Vaccination booster for adults

Photographer: Mali Maeder

Photographer: Mali Maeder


“Vaccinations are commonly considered a childhood health issue, but if adults think they’re protected, doctors say that’s not always the case. Some adults may need a vaccination booster for highly contagious infectious diseases like measles,” wrote Amina Zafar for CBC News on April 12, 2019.

Zafar continued, “Amid travel-related measles cases in British Columbia’s Lower Mainland, New York City, New Jersey, California, Michigan, Washington state as well as outbreaks in Europe, Asia, and South America, some doctors are raising awareness about adults who may be inadvertently undervaccinated.

Many people are unaware that their immunity can wear off over time. People born in Canada between 1970 and 1996 may also need an extra dose of the vaccine to protect themselves — particularly if they are planning travel abroad.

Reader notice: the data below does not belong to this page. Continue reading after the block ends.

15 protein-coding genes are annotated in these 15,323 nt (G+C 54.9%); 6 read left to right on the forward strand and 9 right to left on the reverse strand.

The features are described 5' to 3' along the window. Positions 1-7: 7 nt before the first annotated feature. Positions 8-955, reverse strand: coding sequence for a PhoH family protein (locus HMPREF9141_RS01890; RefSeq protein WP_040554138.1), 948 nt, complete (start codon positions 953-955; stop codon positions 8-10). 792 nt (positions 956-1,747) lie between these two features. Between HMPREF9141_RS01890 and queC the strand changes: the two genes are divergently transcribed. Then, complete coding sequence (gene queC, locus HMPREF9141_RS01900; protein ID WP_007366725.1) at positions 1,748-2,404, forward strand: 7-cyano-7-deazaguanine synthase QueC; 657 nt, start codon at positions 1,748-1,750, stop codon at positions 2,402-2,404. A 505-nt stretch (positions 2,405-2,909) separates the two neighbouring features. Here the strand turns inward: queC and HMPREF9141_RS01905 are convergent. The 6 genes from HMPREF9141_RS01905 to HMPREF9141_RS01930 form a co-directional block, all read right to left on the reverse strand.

This week’s news of an Ottawa cancer patient who contracted measles despite being vaccinated drew attention to the issue. In her case, she’d been vaccinated against measles, but local public health officials told her some people with weakened immune systems can still be vulnerable to the virus.”

Read the full article here. 

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